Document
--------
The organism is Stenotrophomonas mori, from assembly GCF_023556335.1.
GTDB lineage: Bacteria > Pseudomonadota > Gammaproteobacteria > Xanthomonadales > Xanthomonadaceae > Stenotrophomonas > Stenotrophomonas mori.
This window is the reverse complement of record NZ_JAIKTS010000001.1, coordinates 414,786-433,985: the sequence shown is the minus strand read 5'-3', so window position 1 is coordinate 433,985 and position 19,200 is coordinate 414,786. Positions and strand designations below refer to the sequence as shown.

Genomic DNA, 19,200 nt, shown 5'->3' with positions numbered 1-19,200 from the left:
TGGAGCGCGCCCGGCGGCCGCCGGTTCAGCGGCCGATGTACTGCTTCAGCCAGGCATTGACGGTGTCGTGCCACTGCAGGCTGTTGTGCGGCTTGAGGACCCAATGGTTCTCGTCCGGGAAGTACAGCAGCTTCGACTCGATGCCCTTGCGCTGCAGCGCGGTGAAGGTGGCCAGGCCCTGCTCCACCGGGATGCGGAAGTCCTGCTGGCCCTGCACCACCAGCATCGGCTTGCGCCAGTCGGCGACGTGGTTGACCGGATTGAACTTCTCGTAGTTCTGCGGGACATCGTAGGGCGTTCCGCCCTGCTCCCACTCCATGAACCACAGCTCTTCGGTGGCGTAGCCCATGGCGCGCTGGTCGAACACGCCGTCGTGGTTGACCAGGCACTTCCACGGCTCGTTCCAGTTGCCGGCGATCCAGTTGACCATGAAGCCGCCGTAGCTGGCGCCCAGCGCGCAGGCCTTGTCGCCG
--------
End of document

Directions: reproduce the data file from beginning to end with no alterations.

The organism is Stenotrophomonas mori, from assembly GCF_023556335.1.
GTDB lineage: Bacteria > Pseudomonadota > Gammaproteobacteria > Xanthomonadales > Xanthomonadaceae > Stenotrophomonas > Stenotrophomonas mori.
This window is the reverse complement of record NZ_JAIKTS010000001.1, coordinates 414,786-433,985: the sequence shown is the minus strand read 5'-3', so window position 1 is coordinate 433,985 and position 19,200 is coordinate 414,786. Positions and strand designations below refer to the sequence as shown.

Genomic DNA, 19,200 nt, shown 5'->3' with positions numbered 1-19,200 from the left:
TGGAGCGCGCCCGGCGGCCGCCGGTTCAGCGGCCGATGTACTGCTTCAGCCAGGCATTGACGGTGTCGTGCCACTGCAGGCTGTTGTGCGGCTTGAGGACCCAATGGTTCTCGTCCGGGAAGTACAGCAGCTTCGACTCGATGCCCTTGCGCTGCAGCGCGGTGAAGGTGGCCAGGCCCTGCTCCACCGGGATGCGGAAGTCCTGCTGGCCCTGCACCACCAGCATCGGCTTGCGCCAGTCGGCGACGTGGTTGACCGGATTGAACTTCTCGTAGTTCTGCGGGACATCGTAGGGCGTTCCGCCCTGCTCCCACTCCATGAACCACAGCTCTTCGGTGGCGTAGCCCATGGCGCGCTGGTCGAACACGCCGTCGTGGTTGACCAGGCACTTCCACGGCTCGTTCCAGTTGCCGGCGATCCAGTTGACCATGAAGCCGCCGTAGCTGGCGCCCAGCGCGCAGGCCTTGTCGCCG